An Executive Director's point of view
March 30, 2017: Securing sponsors
Get rid of the gold, silver, and bronze sponsorship levels.
Don't try to sell companies sponsorship entitlements that you think will benefit them.
Ask them what they think will benefit them and customize proposals to provide that.
Here's what you need to know.
September 22, 2016: Relationships
Ask yourself these questions before you approach a company for support:
1. How is this company related to the work of my organization?
2. Will a relationship with this company anger any of my members?
3. Is this company identified with any activities, causes, or advocacy efforts, or does it espouse any beliefs that are in conflict with those of my organization?
4. Is this company identified with any activities, causes, or advocacy efforts, or does it espouse any beliefs that could negatively impact the public perception of my organization?
5. Will my organization have to say or do something it doesn't want to say or do?
When evaluating the answers to these questions, always put your members' needs first. And don't compromise your organization's integrity just because you need the dough.
September 01, 2016: A downside of sponsorship
September 19, 2015: It's not about logos
Here are some activities that will benefit sponsors, associations, and association members.
June 09, 2014: Give the sponsor value
And don't tell sponsors how many eyeballs will see the sign. It doesn't matter. Very, very few people will patronize a sponsor because they saw a logo on a banner in the expo hall.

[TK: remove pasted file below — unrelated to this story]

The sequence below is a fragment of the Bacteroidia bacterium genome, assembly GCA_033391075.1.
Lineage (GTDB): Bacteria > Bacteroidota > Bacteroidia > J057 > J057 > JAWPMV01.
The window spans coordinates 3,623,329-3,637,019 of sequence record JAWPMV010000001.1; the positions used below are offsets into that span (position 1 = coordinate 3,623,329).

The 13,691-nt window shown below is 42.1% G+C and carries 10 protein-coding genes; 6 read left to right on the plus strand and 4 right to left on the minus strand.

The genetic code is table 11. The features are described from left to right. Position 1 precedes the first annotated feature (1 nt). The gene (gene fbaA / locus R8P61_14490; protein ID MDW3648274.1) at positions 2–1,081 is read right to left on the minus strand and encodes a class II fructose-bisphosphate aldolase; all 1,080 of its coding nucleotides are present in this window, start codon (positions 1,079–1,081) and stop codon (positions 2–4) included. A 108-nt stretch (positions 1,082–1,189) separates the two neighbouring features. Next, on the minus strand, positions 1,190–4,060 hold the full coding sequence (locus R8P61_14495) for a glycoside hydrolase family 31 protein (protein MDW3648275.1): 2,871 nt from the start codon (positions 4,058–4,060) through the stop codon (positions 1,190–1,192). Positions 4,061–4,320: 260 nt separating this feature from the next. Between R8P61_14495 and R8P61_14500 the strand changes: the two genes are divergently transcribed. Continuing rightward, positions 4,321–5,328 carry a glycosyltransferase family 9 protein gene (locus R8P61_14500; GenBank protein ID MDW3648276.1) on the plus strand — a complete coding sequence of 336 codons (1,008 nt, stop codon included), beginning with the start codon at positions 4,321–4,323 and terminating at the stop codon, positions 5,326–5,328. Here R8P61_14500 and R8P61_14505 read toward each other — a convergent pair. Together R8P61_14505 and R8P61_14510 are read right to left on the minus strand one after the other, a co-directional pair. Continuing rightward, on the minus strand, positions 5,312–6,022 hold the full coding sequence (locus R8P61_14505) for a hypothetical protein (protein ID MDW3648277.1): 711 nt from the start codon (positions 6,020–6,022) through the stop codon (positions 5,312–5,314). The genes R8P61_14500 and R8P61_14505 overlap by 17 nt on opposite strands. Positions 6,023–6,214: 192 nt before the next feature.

Instead, ask each prospective sponsor what it wants (and each will want something different) and deliver it. Every company knows better than you how a sponsorship can contribute to its success.
Offer what the company considers valuable.
May 14, 2014: Health care sponsors
Access to purchasers.
So, don't just offer logos, signage, expo booths, and pre-packaged bundles of entitlements that YOU think are important.
Understand how the company operates and ask how it wants to interact with your members.
Offer a sponsorship proposal that meets the company's needs, not the association's needs.
February 27, 2014: Multiple year sponsorships
1. It guarantees income for future years, reducing the number of sponsors you'll need to sign annually.
2. It guarantees a better deal for the sponsor, too, who hopes to avoid annual fee increases.
3. It gives you and the sponsor a chance to learn how to work together.
4. It gives you and the sponsor an opportunity to develop new programs without the threat of renegotiation on the horizon.
5. It builds mutual loyalty. One or both of you might be prompted to do something extra to benefit the other, even if it's not in the contract.
February 13, 2014: Ambush marketing
October 23, 2013: Don't thank sponsors
Of course be thankful and deliver whatever your contract requires.
But recognize that sponsors are not doing you a favor. They are not helping you or supporting you or giving you money.
They are buying something you are selling - access to your market. It's a business deal.
So, yes, treat them well but recognize that you are giving them something, too.
P.S. If a company wants to help you, it can make a contribution. But if you have to give anything in return, it is not a gift. It's a business transaction.
August 05, 2013: Is sponsorship taxable?
Many sponsorship payments are subject to UBIT (unrelated business income tax), but some may be exempt from the payment. The Internal Revenue Code refers to those as "qualified sponsorship payments (QSP)."
Sponsorships may be considered QSPs if the sponsor simply receives an acknowledgement for its payment, and no substantive benefits. A web hyperlink may simply be an acknowledgment. But advertising is more than that and is subject to UBIT.
Find out more in Associations Now - and ask your accountant how your sponsorship payments should be classified.